Welcome to Brandon
approach to the Brandon of today would be unrecognisable to a Brandonian
of the eighteenth century. Whereas today it is approached from all sides
through dense coniferous forests, until the beginning of the eighteenth
century the approach was across bare sandy warrens.
The town grew to importance as the lowest point at which the Little
Ouse River could be crossed all year round. Travellers around the eastern
edge of the Fens journeying to and from Northwest Norfolk crossed the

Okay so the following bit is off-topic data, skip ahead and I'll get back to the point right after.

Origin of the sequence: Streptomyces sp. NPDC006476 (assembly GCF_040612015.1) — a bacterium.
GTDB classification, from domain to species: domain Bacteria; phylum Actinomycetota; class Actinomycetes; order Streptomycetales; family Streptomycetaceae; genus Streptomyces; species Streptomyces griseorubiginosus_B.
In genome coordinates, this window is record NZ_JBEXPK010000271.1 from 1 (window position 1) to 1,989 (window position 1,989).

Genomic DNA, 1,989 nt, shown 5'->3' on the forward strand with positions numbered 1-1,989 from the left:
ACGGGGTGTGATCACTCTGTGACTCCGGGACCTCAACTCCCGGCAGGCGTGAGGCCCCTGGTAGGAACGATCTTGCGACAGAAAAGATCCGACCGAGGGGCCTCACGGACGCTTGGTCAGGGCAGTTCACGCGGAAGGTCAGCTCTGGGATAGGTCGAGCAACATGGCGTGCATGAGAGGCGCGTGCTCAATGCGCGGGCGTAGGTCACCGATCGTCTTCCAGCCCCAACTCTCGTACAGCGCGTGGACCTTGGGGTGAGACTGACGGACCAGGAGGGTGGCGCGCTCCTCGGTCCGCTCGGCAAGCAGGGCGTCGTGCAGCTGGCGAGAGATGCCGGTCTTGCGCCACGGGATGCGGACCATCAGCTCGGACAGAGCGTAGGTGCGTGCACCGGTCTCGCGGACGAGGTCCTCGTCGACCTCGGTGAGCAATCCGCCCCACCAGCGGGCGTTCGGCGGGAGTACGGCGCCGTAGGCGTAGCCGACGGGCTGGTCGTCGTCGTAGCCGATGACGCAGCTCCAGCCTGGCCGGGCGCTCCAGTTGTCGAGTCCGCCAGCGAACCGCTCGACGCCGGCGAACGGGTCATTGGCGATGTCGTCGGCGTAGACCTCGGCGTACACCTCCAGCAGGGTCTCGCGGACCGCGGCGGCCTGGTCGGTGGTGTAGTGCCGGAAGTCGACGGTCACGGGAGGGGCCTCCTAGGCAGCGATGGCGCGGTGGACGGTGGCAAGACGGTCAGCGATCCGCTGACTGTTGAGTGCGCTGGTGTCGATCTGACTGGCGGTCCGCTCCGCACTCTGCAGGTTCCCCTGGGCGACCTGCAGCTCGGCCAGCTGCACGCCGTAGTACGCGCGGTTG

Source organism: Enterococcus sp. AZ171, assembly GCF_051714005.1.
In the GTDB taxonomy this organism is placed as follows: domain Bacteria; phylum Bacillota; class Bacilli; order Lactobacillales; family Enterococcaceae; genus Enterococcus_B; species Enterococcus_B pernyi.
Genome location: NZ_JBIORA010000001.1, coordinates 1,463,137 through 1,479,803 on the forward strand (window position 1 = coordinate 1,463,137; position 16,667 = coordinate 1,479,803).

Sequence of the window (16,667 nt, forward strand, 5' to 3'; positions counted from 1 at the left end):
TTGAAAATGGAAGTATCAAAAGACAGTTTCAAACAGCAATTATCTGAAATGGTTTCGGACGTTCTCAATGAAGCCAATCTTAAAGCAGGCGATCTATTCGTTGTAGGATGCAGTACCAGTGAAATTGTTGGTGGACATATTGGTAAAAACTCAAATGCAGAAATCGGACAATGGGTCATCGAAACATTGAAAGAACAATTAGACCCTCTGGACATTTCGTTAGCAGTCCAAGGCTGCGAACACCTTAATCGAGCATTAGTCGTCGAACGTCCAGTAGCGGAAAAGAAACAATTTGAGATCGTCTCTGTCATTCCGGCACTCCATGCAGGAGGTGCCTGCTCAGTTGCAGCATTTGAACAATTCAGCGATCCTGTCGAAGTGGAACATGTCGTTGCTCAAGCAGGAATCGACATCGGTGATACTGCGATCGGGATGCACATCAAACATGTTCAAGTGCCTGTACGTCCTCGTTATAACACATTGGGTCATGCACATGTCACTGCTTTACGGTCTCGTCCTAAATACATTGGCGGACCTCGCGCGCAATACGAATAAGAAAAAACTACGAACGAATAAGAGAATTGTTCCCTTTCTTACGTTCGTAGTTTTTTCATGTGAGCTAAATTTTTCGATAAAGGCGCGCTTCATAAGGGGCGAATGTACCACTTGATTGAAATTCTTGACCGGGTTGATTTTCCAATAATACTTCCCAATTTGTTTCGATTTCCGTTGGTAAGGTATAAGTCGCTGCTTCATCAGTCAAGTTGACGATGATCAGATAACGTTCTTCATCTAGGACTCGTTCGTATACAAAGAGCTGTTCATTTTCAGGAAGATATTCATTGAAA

river at Brandon by ferry or bridge. The
modem traveller is likely to see only the High Street, although those from
the west might notice signs to Town Street and the church. Until the
enclosure award of 1810, and the subsequent filling of the gap between
them, there were distinct settlements at Town Street and the High Street.
Both are clearly shown on old maps; until recently High Street was known
as Ferry Street, Paradoxically, the modem bridge across the river is at
the old Ferry Street. A bridge at this site has existed since about 1600,
but this is not the site of the original bridge at Brandon.
John Basham ©2000